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What's a reasonable time to wait in a doctor's office?


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Poll: Waiting game

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How long would you wait?

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#1 papsrus

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Posted 02 July 2010 - 07:02 PM

I had a 2:40 appointment today. Walked in to a deserted waiting room. Last patient to sign in before me was at 1:30.

Still waiting at 3 p.m., started getting pissed. At about 3:15, asked the receptionist how much longer. Just then, door pops open and I'm finally invited in to one of the examination rooms for a quick blood pressure check, etc. -- then I wait, and wait, and wait. At 3:45 I open the door and say I have places to go. Can't stay here all afternoon. Doctor appears just before 4 p.m.

4-fucking-p.m. for a 2:40 appointment. (This is a new doctor, btw, due to new insurance not covering my old doctor).


Pissed doesn't begin to cover it. I figure 20 minutes max is about the norm, even though it's still not acceptable.

So how long would you sit in an empty waiting room for the doctor to stop scratching his balls and see you?

#2 Chuck Nessa

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Posted 02 July 2010 - 07:18 PM

I'd have pissed on the floor. Then someone would have paid attention.

#3 GoodSpeak

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Posted 02 July 2010 - 07:21 PM

Seems to me if the doctor expects you to be on time [and some charge you if you're late], then he needs to be on time or pretty damn close.

Strange as it may seem, we patients have job responsibilities, too.

#4 Matthew

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Posted 02 July 2010 - 07:22 PM

I've waited as long as three hours. Once I'm in the office, I'm not leaving. It's just way too much hassle to go back.

#5 Hardbopjazz

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Posted 02 July 2010 - 07:22 PM

That sucks. I've been through that too. One time my wife wasn't feeling well, I took her to the doctor and we sat there for 3 1/2 hours. That was the last time we used that doctor. He had booked more patients then seats. People were standing in the waiting room. And of course we got the you must pay your co-payment first before seeing the doctor.

#6 Brad

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Posted 02 July 2010 - 07:22 PM

Under those conditions, 30 max. That's a pretty ridiculous wait.

#7 Jazzmoose

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Posted 02 July 2010 - 07:55 PM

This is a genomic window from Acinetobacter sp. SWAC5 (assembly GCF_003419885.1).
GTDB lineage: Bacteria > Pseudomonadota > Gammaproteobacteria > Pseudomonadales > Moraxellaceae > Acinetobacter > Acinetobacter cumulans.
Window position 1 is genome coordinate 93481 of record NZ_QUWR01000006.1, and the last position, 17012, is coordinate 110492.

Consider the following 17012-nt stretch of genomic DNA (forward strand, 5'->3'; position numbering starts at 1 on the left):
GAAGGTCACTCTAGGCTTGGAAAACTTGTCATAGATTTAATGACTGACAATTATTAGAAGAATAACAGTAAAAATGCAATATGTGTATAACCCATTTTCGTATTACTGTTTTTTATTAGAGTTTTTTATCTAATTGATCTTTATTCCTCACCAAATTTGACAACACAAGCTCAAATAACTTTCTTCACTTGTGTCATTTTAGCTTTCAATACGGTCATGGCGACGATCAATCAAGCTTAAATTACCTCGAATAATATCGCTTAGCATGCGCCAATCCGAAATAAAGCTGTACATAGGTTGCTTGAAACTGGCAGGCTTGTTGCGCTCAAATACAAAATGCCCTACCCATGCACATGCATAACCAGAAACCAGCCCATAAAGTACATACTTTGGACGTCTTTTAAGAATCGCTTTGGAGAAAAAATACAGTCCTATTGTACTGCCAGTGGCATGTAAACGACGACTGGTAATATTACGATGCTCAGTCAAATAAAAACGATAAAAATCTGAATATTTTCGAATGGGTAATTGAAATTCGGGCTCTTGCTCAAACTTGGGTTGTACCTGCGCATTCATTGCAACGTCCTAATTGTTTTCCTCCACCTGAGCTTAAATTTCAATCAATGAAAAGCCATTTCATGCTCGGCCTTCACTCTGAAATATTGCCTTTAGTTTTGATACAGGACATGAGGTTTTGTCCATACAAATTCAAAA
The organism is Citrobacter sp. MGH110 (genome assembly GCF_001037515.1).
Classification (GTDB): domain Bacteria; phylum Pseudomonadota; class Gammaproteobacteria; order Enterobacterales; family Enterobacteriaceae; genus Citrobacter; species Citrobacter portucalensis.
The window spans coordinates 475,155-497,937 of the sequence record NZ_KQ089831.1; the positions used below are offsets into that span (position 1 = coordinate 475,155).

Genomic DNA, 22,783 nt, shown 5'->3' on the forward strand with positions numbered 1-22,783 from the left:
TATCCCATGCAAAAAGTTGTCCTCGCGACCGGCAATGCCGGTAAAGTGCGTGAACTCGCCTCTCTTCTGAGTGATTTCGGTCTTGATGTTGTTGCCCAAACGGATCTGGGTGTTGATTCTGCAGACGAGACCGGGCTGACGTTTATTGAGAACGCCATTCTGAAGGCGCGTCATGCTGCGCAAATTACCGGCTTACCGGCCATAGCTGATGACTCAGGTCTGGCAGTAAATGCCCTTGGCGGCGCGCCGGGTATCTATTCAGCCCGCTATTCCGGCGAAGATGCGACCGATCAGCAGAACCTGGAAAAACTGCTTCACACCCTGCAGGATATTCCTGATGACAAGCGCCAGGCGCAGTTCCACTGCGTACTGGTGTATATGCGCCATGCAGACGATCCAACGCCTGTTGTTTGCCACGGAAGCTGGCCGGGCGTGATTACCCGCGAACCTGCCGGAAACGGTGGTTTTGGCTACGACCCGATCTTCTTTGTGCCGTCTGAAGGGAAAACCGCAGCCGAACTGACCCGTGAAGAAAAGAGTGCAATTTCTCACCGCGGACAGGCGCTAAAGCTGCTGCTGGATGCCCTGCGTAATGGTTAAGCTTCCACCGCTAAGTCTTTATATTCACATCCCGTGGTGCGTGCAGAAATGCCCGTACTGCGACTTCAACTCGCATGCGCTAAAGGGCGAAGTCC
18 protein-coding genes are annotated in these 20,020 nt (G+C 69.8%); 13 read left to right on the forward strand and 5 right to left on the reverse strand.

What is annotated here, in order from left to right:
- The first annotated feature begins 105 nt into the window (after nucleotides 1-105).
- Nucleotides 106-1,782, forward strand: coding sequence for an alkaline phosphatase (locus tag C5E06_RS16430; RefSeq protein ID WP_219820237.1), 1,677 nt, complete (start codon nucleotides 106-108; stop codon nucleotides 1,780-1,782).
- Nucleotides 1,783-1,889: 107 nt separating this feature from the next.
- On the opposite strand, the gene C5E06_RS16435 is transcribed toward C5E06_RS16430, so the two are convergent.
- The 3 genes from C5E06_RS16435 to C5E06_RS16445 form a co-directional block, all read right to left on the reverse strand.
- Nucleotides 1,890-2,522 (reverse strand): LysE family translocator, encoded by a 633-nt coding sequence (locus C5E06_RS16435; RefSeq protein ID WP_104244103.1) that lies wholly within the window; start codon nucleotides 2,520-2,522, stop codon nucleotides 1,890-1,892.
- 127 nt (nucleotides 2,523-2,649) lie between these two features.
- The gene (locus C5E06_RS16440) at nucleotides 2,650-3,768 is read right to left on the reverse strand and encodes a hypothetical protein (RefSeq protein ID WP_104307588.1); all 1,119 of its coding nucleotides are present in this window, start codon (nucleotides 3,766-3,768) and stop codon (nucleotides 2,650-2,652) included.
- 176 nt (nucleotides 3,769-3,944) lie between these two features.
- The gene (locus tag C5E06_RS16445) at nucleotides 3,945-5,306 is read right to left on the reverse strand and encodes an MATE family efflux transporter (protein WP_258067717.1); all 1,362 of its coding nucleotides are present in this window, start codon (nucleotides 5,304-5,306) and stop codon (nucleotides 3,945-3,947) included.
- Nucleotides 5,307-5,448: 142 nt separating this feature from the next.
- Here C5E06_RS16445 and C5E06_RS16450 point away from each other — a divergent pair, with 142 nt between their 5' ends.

I've waited as long as three hours. Once I'm in the office, I'm not leaving. It's just way too much hassle to go back.

That's me, but while seeing the doctor I'll mention that I need copies of my medical records as I'm changing doctors.

#8 Harold_Z

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Posted 02 July 2010 - 09:13 PM

Doctor's get emergencies. IF that was the case the office personnel should of informed you asap and you could have made an informed decision whether to stay or leave.

#9 GoodSpeak

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Posted 02 July 2010 - 09:20 PM

Bottom line is doctors only care about their overbooked schedule...not yours.

What importance can there be about our jobs? We don't matter.

We are just the patients. We are there just to serve them. Heavens forbid we should ask for an appointment after our work hours.


What fools we are :rolleyes:

Doctor's get emergencies.


Like we don't?

Oh, no of course. I keep forgetting we patients don't matter.



What was I thinking?

#10 Jazzmoose

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Posted 02 July 2010 - 09:23 PM

Uh...the difference is that a doctor's emergency could be someone bleeding to death, not you being late to pick up your kid from soccer practice. But, as Harold says, the staff should keep you informed.

#11 GoodSpeak

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Posted 02 July 2010 - 09:30 PM

Uh...the difference is that a doctor's emergency could be someone bleeding to death, not you being late to pick up your kid from soccer practice. But, as Harold says, the staff should keep you informed.


Soccer practice, what...are you kidding me? So bleeding is the only emergency? Seriously?


My emergencies involve kids passing out, fighting after school, reporting abuse, breaking up gang altercations, consoling a kid in tears, drug/alcohol use, parents pitching a nutty, health issues and general pandemonium.

But I'm made to wait.


Oh, that's fair. :rolleyes:

Edited by GoodSpeak, 02 July 2010 - 09:35 PM.


#12 papsrus

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Posted 02 July 2010 - 09:37 PM